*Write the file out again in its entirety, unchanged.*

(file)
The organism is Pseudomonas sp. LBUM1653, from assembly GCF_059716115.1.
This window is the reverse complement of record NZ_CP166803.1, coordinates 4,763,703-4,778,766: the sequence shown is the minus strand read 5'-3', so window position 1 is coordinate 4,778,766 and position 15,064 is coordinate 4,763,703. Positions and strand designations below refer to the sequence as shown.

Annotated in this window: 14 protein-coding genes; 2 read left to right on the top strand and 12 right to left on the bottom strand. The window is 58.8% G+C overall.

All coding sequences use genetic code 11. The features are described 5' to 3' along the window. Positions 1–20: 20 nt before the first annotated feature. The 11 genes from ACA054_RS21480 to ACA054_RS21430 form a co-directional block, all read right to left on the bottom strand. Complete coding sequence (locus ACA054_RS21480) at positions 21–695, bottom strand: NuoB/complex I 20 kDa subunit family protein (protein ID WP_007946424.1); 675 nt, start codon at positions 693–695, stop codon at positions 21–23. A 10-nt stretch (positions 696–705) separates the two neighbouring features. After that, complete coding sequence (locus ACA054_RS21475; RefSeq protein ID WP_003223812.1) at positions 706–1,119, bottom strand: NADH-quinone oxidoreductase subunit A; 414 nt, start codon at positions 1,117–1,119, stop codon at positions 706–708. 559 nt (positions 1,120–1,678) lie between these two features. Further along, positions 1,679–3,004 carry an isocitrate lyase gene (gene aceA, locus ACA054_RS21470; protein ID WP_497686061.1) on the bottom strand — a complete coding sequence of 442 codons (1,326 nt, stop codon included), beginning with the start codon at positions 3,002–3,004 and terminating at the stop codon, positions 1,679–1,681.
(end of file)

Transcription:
The organism is Pseudomonas sp. LBUM1653, from assembly GCF_059716115.1.
This window is the reverse complement of record NZ_CP166803.1, coordinates 4,763,703-4,778,766: the sequence shown is the minus strand read 5'-3', so window position 1 is coordinate 4,778,766 and position 15,064 is coordinate 4,763,703. Positions and strand designations below refer to the sequence as shown.

Annotated in this window: 14 protein-coding genes; 2 read left to right on the top strand and 12 right to left on the bottom strand. The window is 58.8% G+C overall.

All coding sequences use genetic code 11. The features are described 5' to 3' along the window. Positions 1–20: 20 nt before the first annotated feature. The 11 genes from ACA054_RS21480 to ACA054_RS21430 form a co-directional block, all read right to left on the bottom strand. Complete coding sequence (locus ACA054_RS21480) at positions 21–695, bottom strand: NuoB/complex I 20 kDa subunit family protein (protein ID WP_007946424.1); 675 nt, start codon at positions 693–695, stop codon at positions 21–23. A 10-nt stretch (positions 696–705) separates the two neighbouring features. After that, complete coding sequence (locus ACA054_RS21475; RefSeq protein ID WP_003223812.1) at positions 706–1,119, bottom strand: NADH-quinone oxidoreductase subunit A; 414 nt, start codon at positions 1,117–1,119, stop codon at positions 706–708. 559 nt (positions 1,120–1,678) lie between these two features. Further along, positions 1,679–3,004 carry an isocitrate lyase gene (gene aceA, locus ACA054_RS21470; protein ID WP_497686061.1) on the bottom strand — a complete coding sequence of 442 codons (1,326 nt, stop codon included), beginning with the start codon at positions 3,002–3,004 and terminating at the stop codon, positions 1,679–1,681.